Newgrange is the best-known Neolithic passage tomb in Ireland and its 5,000-year-old walls hide many secrets and legends, most of them still unknown and forgotten with the passing of time.
This tomb is located in the Boyne Valley (County Meath) and consists of around 200,000 tonnes of rock, with a width of around 85 metres. It might not seem very spectacular for the modern eye, but we can’t forget that this structure was built during the Neolithic period when the everyday material was just stone.
Surprisingly, this place isn’t widely known outside of Ireland, unlike other megalithic structures around the world such as Stonehenge. Keep reading to learn more about this magical spot and make sure to pay a visit as soon as you can, I’m sure you will want to repeat in the future!
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1. It was the Home of the Tuatha de Dannan…
The Tuatha de Dannan were a God-like race with magical powers that ruled Ireland thousands of years ago. They are an essential part of Irish folklore, and it is said that, although they live in the Otherworld, they interact with mortals and the human world too.
According to the myth, Newgrange was the home of the Daghdha (the leader of the Irish pantheon, also known as “the Good God” or “Father God”) and later, his son’s Aengus Óg (the Irish god of love, poetry and Youth).
Not only that, but it is said that the famous hero Cú Chulainn was concieved here too.
2. …And It’s The Door to the Otherworld Too!
Can it get more epic than this? I don’t think so!
The main chamber is not only where people placed the remains of the dead, but also, it was believed to be the nexus between the two worlds (the dead and the living) and where they could get in touch with the spirits of their deities and ancestors.
We can feel how much these communities cared about death rituals and the afterlife by the amount of work and time invested in building such a complex tomb, that hides much more than the eye can see.
Also, as many anthropologist and folklore tales have pointed out, the Neolithic chambers of Newgrange and other passage tombs are very similar to a womb. As we saw before, many tales locate the birth of different deities and heroes in Newgrange, so these sacred sites might have been perceived as places of conception and birth too, death was just a part of the life’s cycle.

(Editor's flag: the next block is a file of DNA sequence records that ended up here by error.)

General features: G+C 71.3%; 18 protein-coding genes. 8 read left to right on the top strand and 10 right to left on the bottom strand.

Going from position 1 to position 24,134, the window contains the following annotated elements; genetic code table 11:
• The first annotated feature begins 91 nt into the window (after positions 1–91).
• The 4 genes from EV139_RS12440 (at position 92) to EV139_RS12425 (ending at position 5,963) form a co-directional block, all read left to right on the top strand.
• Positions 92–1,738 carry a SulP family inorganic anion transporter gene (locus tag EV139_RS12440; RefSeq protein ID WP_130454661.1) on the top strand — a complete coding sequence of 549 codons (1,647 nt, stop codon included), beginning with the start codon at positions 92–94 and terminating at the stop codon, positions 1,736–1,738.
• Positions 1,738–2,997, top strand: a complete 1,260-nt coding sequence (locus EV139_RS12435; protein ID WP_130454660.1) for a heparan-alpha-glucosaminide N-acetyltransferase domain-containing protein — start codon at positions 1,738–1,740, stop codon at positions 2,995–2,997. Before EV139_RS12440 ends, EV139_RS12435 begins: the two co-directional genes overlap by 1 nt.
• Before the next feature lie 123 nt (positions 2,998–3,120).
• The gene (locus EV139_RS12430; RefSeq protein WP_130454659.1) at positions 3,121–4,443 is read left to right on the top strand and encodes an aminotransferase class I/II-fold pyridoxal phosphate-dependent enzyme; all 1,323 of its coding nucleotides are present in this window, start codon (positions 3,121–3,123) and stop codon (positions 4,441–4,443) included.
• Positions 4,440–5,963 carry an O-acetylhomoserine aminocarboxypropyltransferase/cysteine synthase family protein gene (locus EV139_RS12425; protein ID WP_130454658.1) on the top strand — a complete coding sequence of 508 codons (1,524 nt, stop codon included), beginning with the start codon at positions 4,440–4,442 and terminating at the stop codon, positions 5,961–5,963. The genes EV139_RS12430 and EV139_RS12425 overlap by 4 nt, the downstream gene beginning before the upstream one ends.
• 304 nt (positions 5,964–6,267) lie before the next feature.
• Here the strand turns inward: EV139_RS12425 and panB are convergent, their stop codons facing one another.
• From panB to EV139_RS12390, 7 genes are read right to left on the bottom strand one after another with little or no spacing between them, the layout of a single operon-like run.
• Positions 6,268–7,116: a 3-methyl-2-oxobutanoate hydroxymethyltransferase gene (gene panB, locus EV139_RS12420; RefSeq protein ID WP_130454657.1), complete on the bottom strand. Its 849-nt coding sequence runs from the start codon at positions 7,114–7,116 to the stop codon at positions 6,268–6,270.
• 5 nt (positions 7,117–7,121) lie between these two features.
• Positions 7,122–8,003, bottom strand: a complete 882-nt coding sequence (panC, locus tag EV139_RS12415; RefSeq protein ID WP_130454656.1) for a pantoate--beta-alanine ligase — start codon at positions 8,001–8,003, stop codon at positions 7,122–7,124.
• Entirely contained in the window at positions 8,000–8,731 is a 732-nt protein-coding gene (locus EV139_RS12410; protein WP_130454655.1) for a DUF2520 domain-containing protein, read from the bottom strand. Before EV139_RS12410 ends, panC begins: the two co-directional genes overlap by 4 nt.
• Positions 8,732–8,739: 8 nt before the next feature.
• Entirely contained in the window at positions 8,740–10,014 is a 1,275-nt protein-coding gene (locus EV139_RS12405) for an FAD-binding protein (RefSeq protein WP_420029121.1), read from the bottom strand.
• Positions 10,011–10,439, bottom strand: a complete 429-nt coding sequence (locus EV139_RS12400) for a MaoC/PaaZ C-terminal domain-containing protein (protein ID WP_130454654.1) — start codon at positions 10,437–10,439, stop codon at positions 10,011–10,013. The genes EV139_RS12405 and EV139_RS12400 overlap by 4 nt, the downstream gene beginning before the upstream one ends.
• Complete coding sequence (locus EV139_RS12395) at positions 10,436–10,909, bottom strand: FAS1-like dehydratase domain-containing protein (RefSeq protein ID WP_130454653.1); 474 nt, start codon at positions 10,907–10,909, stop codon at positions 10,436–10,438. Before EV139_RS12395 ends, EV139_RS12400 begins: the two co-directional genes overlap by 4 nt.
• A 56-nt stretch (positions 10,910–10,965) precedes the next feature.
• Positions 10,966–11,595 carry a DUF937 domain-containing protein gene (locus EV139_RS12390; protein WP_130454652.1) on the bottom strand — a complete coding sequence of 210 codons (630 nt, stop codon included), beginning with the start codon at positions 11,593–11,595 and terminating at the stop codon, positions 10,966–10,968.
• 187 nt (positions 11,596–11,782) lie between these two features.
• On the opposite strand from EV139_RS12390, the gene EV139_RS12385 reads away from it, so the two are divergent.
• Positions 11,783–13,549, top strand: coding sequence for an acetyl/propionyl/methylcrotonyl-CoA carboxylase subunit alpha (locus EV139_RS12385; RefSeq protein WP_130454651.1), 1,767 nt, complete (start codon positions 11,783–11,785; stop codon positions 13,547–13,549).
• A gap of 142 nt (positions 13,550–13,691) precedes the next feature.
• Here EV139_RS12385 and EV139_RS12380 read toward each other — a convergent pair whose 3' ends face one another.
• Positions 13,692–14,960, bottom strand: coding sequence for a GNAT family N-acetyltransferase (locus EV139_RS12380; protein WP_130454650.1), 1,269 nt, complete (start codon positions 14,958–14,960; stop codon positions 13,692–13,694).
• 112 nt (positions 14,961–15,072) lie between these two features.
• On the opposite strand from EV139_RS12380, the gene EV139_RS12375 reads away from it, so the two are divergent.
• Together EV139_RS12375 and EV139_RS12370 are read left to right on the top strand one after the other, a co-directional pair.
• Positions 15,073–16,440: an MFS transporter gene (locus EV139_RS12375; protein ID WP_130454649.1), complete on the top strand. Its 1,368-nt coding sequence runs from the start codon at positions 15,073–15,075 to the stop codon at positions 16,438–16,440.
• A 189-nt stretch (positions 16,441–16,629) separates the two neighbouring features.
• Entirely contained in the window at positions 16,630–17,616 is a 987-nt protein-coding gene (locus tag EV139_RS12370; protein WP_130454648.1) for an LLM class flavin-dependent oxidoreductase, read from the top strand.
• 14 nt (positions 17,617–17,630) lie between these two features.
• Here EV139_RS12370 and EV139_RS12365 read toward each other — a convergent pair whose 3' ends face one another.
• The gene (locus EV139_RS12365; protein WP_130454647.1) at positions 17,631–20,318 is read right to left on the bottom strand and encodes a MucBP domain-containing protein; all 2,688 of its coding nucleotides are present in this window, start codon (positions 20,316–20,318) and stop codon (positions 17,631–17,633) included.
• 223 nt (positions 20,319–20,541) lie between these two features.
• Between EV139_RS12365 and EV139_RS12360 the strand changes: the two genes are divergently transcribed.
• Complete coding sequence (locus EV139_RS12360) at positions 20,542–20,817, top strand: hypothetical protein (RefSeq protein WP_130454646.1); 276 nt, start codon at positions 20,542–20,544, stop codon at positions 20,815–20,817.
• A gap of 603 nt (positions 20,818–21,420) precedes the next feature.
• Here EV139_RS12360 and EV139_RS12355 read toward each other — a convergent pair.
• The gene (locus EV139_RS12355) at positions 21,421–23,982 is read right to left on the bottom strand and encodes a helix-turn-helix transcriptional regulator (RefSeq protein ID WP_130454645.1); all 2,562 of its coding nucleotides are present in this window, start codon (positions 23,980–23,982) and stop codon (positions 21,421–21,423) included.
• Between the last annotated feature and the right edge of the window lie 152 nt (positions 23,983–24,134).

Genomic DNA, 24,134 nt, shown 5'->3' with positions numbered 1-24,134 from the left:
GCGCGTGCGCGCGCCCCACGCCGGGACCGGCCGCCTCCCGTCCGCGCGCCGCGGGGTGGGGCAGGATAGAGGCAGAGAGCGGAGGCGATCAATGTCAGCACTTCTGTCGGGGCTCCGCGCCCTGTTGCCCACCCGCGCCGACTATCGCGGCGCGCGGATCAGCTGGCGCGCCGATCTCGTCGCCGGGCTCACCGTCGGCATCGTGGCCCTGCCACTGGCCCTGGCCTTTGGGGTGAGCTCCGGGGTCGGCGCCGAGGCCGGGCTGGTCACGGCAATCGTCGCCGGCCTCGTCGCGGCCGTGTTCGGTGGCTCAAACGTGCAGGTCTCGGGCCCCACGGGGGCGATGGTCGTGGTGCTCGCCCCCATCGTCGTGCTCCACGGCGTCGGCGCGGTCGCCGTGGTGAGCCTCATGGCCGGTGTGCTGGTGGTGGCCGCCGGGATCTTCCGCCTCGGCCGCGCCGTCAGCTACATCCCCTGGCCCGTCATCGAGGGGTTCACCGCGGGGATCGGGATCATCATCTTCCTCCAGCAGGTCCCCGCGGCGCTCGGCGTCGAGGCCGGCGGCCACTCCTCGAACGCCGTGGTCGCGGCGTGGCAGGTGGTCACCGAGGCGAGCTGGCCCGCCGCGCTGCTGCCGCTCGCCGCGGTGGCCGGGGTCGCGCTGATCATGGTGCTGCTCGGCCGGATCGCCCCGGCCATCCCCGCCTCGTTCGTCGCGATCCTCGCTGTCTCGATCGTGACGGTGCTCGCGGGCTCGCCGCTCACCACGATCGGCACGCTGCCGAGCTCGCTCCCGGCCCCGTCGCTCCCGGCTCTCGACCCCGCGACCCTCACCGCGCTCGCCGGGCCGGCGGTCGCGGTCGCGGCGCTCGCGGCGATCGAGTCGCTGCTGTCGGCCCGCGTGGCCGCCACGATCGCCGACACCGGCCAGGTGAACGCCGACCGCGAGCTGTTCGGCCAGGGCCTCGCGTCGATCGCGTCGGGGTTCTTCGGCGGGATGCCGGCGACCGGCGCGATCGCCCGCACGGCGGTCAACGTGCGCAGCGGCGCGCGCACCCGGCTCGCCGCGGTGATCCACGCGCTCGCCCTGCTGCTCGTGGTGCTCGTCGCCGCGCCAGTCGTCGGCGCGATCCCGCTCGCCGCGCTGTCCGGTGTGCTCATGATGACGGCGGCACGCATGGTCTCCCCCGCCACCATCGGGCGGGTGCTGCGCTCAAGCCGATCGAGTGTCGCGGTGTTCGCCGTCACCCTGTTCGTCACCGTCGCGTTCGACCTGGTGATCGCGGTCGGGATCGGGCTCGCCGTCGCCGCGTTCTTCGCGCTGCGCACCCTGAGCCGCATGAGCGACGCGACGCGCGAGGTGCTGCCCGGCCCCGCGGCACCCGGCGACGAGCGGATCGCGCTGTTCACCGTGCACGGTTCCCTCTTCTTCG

3. You can Relive the Magic of Winter Solstice like your Neolithic Ancestors
The success or failure of a harvest meant the survival or starvation of the whole community, so astronomical events such as Solstices and Equinoxes were very important for Neolithic farmers. They marked the passing of time, as well as the beginning and end of the different seasons. This knowledge was crucial in order to predict when to plant or harvest crops and get the best growth out of the land.
Due to all of this, it’s not difficult to imagine how these celestial events became so important that they influenced all areas of life too, from birth to death.
A perfect example of this is Newgrange, which is aligned with the Winter Solstice. Every year, at dawn, a ray of light goes through the roof box (a small opening on top of the main door), along the passage and reaches the inner chamber for 17 minutes.
Due to changes in the tilt of the Earth’s axis, the sunbeam stops 2 metres before touching the back recess, but thousands of years ago it most likely reflected onto the triple spiral stone at the end of the tomb. We know this because of a local tale that talked about how the triple spiral was illuminated during the Winter Solstice, even before Newgrange was excavated in 1962!